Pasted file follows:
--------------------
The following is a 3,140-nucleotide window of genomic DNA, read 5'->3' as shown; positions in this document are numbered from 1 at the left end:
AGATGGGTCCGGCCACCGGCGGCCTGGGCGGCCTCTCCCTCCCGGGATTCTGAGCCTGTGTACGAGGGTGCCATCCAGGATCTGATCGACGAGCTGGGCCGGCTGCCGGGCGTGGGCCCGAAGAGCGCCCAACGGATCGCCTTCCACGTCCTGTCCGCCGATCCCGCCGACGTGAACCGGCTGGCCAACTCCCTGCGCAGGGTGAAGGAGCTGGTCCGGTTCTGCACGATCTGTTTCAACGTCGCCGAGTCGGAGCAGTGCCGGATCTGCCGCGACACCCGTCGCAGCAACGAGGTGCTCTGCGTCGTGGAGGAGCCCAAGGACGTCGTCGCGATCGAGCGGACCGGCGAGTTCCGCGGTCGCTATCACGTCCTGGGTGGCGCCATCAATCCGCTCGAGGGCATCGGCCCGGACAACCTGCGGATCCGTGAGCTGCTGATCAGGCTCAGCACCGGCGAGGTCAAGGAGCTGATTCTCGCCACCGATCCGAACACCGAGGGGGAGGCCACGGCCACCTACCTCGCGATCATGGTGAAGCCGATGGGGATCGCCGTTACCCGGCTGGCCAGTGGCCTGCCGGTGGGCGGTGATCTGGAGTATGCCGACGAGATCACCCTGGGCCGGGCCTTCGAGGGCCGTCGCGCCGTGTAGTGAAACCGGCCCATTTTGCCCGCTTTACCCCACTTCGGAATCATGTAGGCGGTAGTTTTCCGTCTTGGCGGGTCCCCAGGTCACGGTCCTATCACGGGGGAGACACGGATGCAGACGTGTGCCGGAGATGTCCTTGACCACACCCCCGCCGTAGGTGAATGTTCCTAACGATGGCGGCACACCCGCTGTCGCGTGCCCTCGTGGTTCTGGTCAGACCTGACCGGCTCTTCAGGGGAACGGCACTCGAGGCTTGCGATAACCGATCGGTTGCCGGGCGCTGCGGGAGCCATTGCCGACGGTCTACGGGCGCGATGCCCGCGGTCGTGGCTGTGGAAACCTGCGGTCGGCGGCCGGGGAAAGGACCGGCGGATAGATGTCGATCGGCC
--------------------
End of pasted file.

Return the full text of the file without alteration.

The following is a 3,140-nucleotide window of genomic DNA, read 5'->3' as shown; positions in this document are numbered from 1 at the left end:
AGATGGGTCCGGCCACCGGCGGCCTGGGCGGCCTCTCCCTCCCGGGATTCTGAGCCTGTGTACGAGGGTGCCATCCAGGATCTGATCGACGAGCTGGGCCGGCTGCCGGGCGTGGGCCCGAAGAGCGCCCAACGGATCGCCTTCCACGTCCTGTCCGCCGATCCCGCCGACGTGAACCGGCTGGCCAACTCCCTGCGCAGGGTGAAGGAGCTGGTCCGGTTCTGCACGATCTGTTTCAACGTCGCCGAGTCGGAGCAGTGCCGGATCTGCCGCGACACCCGTCGCAGCAACGAGGTGCTCTGCGTCGTGGAGGAGCCCAAGGACGTCGTCGCGATCGAGCGGACCGGCGAGTTCCGCGGTCGCTATCACGTCCTGGGTGGCGCCATCAATCCGCTCGAGGGCATCGGCCCGGACAACCTGCGGATCCGTGAGCTGCTGATCAGGCTCAGCACCGGCGAGGTCAAGGAGCTGATTCTCGCCACCGATCCGAACACCGAGGGGGAGGCCACGGCCACCTACCTCGCGATCATGGTGAAGCCGATGGGGATCGCCGTTACCCGGCTGGCCAGTGGCCTGCCGGTGGGCGGTGATCTGGAGTATGCCGACGAGATCACCCTGGGCCGGGCCTTCGAGGGCCGTCGCGCCGTGTAGTGAAACCGGCCCATTTTGCCCGCTTTACCCCACTTCGGAATCATGTAGGCGGTAGTTTTCCGTCTTGGCGGGTCCCCAGGTCACGGTCCTATCACGGGGGAGACACGGATGCAGACGTGTGCCGGAGATGTCCTTGACCACACCCCCGCCGTAGGTGAATGTTCCTAACGATGGCGGCACACCCGCTGTCGCGTGCCCTCGTGGTTCTGGTCAGACCTGACCGGCTCTTCAGGGGAACGGCACTCGAGGCTTGCGATAACCGATCGGTTGCCGGGCGCTGCGGGAGCCATTGCCGACGGTCTACGGGCGCGATGCCCGCGGTCGTGGCTGTGGAAACCTGCGGTCGGCGGCCGGGGAAAGGACCGGCGGATAGATGTCGATCGGCC